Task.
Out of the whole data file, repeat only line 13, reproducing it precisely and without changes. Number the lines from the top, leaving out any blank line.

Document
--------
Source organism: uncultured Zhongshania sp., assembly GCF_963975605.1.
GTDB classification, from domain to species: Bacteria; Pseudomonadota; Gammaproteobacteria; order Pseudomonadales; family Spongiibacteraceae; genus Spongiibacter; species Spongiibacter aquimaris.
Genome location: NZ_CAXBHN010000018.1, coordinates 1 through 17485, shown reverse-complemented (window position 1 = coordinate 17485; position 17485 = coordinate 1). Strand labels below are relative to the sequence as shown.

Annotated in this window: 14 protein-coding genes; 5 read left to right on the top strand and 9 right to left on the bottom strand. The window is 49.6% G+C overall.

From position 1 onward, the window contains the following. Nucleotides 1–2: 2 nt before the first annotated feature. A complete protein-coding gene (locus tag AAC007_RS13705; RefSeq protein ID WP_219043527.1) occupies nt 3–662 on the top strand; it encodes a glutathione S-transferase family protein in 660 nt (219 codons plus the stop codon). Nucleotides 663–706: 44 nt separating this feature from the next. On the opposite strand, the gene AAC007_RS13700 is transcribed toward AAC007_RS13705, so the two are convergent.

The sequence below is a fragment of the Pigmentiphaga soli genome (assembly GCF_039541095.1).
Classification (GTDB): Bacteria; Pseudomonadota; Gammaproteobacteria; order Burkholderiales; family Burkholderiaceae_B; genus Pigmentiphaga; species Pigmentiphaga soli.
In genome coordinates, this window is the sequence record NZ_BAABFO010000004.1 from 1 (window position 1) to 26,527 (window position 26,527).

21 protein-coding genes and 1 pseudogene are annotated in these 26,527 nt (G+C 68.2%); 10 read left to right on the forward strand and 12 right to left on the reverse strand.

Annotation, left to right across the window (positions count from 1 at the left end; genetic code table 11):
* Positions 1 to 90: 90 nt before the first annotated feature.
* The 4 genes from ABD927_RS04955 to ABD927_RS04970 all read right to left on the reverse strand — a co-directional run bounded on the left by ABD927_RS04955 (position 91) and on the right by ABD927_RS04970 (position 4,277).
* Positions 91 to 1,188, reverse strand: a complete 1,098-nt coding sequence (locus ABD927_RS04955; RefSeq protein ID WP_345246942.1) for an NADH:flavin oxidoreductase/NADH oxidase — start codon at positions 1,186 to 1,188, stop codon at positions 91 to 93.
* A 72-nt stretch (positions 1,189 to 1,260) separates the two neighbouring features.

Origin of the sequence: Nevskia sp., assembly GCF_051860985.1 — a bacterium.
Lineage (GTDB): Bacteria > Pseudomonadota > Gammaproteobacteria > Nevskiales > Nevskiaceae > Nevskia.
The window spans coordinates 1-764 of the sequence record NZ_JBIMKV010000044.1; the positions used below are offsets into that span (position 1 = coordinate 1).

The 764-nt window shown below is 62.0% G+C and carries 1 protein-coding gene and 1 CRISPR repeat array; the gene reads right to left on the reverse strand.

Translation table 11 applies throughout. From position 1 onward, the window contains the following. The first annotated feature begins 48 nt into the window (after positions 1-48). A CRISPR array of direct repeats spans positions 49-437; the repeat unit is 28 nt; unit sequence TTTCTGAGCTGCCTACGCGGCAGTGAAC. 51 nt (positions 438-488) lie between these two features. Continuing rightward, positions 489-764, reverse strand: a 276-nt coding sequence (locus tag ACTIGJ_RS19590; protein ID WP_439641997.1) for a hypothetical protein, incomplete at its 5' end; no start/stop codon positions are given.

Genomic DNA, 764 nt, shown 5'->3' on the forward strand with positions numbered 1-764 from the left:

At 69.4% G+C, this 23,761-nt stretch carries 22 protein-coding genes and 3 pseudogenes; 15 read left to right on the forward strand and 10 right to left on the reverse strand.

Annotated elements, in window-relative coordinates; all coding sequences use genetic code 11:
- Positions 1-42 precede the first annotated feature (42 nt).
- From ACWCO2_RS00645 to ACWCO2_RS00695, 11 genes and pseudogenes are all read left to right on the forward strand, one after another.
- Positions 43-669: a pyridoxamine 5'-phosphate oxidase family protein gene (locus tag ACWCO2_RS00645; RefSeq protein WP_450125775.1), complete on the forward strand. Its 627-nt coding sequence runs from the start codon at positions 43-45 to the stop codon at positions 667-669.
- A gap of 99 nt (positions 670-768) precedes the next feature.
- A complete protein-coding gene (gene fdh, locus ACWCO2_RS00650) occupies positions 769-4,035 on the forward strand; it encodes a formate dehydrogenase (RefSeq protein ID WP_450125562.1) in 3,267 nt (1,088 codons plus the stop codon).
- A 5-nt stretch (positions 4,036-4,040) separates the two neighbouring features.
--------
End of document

* Positions 91 to 1,188, reverse strand: a complete 1,098-nt coding sequence (locus ABD927_RS04955; RefSeq protein ID WP_345246942.1) for an NADH:flavin oxidoreductase/NADH oxidase — start codon at positions 1,186 to 1,188, stop codon at positions 91 to 93.